After experiencing this trip at this time of year, I encourage
you to take this trip at this time of year when the weather in the
United States is the coldest it will be all year, and the temperature
on this trip will average 70 degrees, with little variation in the evenings!
The hotel lobbys and restaurants in the jungles of Palenque
have no walls, as is true for Hawaii, as you know, so this area is always
warm or hot. Beware of traveling here in the summer months...very
hot at the Palenque Mayan ruins, but the jungle bungalows are air-conditioned
for great sleeping, and the train is air-conditioned for great travel.
Rest assured, however, if you take an S & S Tour to any destination,
Sue only schedules her trips in the best weather for the region.
At the beginning of the 20th century, the Yucatan peninsula
lived its own "gold fever" with the industry of the henequen
(sisal) fiber ('binder twine' to an old farmboy like me). Hundreds
of kilometers of rails were built among the lush vegitation of the Mayan
jungle to link the wealthy sisal haciendas with their plantations and
with the prosperous cities of Merida and Campeche.
Without the draw of the Mayan ruins, however, this train
could not make ends meet. However, with both the draw of this
luxury train and the sites that can be seen within a short walk or
bus ride from the train, the owner is encouraged by its ridership.
Add to this economical equation the fact that the Mexican cities
at both ends of this train's route are served by international airlines.
Finally, add in the fact that there is no passenger service on
this route, and very little freight travel, it makes for a unique and
pleasureable journey for the train traveler.
Day 1-Travel by air to Villahermosa
and the Hotel
Cencali. For specifics on my air travel, see How I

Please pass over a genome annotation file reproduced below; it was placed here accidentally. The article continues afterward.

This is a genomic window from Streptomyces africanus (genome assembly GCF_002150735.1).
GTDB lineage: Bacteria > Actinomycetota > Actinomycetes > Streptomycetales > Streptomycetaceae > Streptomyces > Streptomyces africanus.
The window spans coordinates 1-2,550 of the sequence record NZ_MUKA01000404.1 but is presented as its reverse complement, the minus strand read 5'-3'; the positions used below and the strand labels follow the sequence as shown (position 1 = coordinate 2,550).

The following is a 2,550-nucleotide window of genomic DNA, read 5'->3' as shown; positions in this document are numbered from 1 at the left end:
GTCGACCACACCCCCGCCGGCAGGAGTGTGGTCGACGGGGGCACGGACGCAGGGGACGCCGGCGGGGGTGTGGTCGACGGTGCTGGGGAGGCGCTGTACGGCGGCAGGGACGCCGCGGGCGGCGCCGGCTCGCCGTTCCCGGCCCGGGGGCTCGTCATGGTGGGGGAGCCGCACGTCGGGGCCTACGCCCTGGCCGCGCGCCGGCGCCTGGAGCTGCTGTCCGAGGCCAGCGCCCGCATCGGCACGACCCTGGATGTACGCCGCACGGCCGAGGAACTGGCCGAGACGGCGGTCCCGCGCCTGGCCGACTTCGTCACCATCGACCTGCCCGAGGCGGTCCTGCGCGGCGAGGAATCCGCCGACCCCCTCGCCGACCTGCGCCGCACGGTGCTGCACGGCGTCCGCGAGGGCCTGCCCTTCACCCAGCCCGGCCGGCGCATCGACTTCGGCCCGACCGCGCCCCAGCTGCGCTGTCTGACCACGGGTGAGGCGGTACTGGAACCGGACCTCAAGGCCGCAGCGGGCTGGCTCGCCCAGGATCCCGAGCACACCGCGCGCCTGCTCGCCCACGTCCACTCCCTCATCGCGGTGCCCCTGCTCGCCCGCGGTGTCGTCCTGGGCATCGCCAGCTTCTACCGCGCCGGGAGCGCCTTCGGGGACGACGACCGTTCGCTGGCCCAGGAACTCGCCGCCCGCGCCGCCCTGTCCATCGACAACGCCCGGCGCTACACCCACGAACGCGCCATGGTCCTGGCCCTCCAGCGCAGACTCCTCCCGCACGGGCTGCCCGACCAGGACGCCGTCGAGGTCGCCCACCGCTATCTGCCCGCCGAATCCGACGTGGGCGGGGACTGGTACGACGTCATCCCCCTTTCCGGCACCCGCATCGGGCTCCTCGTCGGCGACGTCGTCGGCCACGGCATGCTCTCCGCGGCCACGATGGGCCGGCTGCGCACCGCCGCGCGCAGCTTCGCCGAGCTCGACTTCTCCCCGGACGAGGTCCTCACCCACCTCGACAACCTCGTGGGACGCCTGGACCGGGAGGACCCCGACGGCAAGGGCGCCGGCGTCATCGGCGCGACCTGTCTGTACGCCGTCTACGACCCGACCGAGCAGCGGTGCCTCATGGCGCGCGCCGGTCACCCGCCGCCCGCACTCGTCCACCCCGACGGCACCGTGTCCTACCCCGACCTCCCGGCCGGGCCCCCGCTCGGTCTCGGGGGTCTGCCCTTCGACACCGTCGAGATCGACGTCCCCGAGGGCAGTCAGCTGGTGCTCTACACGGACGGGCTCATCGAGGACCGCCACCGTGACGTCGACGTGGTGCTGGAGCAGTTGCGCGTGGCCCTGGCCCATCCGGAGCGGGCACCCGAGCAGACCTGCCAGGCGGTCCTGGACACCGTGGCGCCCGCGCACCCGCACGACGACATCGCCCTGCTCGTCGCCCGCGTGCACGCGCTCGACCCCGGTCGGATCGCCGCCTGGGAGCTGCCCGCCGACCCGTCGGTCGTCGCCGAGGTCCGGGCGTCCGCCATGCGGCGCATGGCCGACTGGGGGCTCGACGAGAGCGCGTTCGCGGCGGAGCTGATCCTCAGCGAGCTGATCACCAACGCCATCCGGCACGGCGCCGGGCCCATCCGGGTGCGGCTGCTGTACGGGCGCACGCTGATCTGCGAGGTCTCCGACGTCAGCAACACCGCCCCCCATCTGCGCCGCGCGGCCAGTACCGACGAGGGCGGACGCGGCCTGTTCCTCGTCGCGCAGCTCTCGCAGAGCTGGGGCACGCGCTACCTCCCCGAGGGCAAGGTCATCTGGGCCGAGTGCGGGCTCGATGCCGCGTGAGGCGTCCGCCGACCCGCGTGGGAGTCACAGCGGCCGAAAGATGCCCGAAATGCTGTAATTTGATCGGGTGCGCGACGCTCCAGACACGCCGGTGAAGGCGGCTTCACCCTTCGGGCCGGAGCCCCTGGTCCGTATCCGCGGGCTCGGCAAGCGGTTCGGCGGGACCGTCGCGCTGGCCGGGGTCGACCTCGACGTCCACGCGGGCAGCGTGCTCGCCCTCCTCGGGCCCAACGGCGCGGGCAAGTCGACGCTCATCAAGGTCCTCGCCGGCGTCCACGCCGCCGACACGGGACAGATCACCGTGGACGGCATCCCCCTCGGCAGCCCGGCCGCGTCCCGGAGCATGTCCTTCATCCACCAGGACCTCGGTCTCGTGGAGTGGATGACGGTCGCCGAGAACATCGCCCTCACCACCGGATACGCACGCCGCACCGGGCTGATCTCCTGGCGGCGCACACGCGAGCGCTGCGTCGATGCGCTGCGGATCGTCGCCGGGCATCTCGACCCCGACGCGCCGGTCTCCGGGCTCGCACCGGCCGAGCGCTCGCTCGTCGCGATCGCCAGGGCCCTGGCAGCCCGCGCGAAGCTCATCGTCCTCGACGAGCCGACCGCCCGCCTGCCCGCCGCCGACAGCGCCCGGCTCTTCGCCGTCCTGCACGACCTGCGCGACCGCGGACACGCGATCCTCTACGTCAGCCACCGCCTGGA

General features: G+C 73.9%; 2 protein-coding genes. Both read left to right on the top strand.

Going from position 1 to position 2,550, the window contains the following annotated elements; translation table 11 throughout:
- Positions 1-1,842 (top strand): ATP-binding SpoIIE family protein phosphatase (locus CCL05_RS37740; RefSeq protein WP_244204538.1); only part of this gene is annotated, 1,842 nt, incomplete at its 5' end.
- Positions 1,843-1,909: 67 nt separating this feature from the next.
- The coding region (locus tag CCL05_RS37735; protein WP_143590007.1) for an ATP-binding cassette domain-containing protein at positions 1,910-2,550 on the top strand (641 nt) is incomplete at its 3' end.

above. On the flight to Mexico City, I filled out two
cards for entering Mexico. (1) Customs Declaration, and (2) Migratory
form for Foreign Tourists. It requires your passport number.
One portion of one which needs to kept with your passport and brought
back through US Customs.
This United flight had the best airplane food I've had in
years with a choice of pasta or chicken for lunch.
I read a copy of "Budget Travel" on the plane and noticed
that a new feature of the magazine will be "Reader Report." To
introduce this future column, Editor Erik Torkells says, "One of the
most fulfilling parts of travel is telling people about what you found,"
and inviting readers to report their great finds in hotels, restaurants,
or quirky shops, or a photograph with 500 words. You may want to
send in a report, as I plan to do, to firstname.lastname@example.org, or click
"Get your story in BT magazine" at BudgetTravel.msnbc.com.
The United flight to Mexico was uneventful, thankfully, with
the movie, "Under the Tuscan Sun." I had a 2-hour layover and
the flight to Villahermosa was to leave at 7:30 pm, so it was dark when
I entered the Mexicana A319-3. I was struck by how much brighter
this plane was than the same plane under United ownership. It had
white ceiling and sides and was well lighted. Karen (stewardess)
said it was a new plane. Blue and green decor with white "Mexicana"
I had been the only guy in the entire Mexico City airport
with a Hawaiian shirt. There were many suits and dark colors and plain
colored shirts. I surmised that the other fellow with Bermuda
shorts and two straw hats was from the states as well. (It turned
out he was a great guy on our tour.). All seat packet materials
were in Spanish (of course), but I found a listing of hotels with pictures
and was pleased to see a pool picture takes at dusk of the Cencali hotel
where I would stay in Villahermosa. The material at least had page
numbers in English ;), as well as the hotel room numbers later on the trip.
I had an asile seat and NO ONE between me and the window...two
free seats! Twenty-five degrees C. in Villahermosa/74 degrees
F. at 8:45 p.m.
Another credit point is given to United for having headset
plugs so I could hear the movie and music. Mexicana had no such
Mexicana Airlines had "meals" on the ticket, but it turned
out to be no more than soft drinks (with ice if you requested it) and
JAPANESE peanuts. They tasted much the same as Jimmy Carter's
version, but had smooth edible shells. .7 oz. of peanuts isn't
much of a supper!
After passing through Mexico City, I read that the airport
was a 'Free Internet hotspot!' (I tried it on the way back home,
and could get no signal in the airport as advertised) You can check
for free hotspots (if you have a wireless card in your laptop) by going
to movilspot.com or hotspotlist.com for International locations.
A van driver met me and two others on this tour, and took
us to the hotel. There we met Sue Stilwell, got our room assignments,
and met for dinner in the hotel restaurant.